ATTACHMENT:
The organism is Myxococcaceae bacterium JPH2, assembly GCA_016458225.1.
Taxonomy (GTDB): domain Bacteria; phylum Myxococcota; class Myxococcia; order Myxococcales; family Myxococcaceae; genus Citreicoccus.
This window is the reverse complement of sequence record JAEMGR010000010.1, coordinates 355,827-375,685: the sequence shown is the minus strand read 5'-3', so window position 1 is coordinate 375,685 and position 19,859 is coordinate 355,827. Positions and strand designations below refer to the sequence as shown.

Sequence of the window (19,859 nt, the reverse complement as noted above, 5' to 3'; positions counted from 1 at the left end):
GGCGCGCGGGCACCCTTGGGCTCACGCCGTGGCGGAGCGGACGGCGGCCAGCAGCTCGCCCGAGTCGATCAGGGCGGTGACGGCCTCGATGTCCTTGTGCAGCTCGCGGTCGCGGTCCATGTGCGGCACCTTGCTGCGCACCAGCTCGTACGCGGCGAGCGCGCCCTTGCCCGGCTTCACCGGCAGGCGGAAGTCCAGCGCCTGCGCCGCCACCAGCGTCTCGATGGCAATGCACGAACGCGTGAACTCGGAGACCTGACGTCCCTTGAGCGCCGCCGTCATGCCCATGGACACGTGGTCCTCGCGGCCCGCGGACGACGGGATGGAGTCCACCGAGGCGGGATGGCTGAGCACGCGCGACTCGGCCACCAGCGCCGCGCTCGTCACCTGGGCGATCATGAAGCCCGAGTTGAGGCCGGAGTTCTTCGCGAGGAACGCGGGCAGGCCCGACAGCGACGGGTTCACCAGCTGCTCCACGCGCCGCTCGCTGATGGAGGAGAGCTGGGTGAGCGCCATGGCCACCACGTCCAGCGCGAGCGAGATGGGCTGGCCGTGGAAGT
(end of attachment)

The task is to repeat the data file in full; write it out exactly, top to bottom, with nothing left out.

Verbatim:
The organism is Myxococcaceae bacterium JPH2, assembly GCA_016458225.1.
Taxonomy (GTDB): domain Bacteria; phylum Myxococcota; class Myxococcia; order Myxococcales; family Myxococcaceae; genus Citreicoccus.
This window is the reverse complement of sequence record JAEMGR010000010.1, coordinates 355,827-375,685: the sequence shown is the minus strand read 5'-3', so window position 1 is coordinate 375,685 and position 19,859 is coordinate 355,827. Positions and strand designations below refer to the sequence as shown.

Sequence of the window (19,859 nt, the reverse complement as noted above, 5' to 3'; positions counted from 1 at the left end):
GGCGCGCGGGCACCCTTGGGCTCACGCCGTGGCGGAGCGGACGGCGGCCAGCAGCTCGCCCGAGTCGATCAGGGCGGTGACGGCCTCGATGTCCTTGTGCAGCTCGCGGTCGCGGTCCATGTGCGGCACCTTGCTGCGCACCAGCTCGTACGCGGCGAGCGCGCCCTTGCCCGGCTTCACCGGCAGGCGGAAGTCCAGCGCCTGCGCCGCCACCAGCGTCTCGATGGCAATGCACGAACGCGTGAACTCGGAGACCTGACGTCCCTTGAGCGCCGCCGTCATGCCCATGGACACGTGGTCCTCGCGGCCCGCGGACGACGGGATGGAGTCCACCGAGGCGGGATGGCTGAGCACGCGCGACTCGGCCACCAGCGCCGCGCTCGTCACCTGGGCGATCATGAAGCCCGAGTTGAGGCCGGAGTTCTTCGCGAGGAACGCGGGCAGGCCCGACAGCGACGGGTTCACCAGCTGCTCCACGCGCCGCTCGCTGATGGAGGAGAGCTGGGTGAGCGCCATGGCCACCACGTCCAGCGCGAGCGAGATGGGCTGGCCGTGGAAGT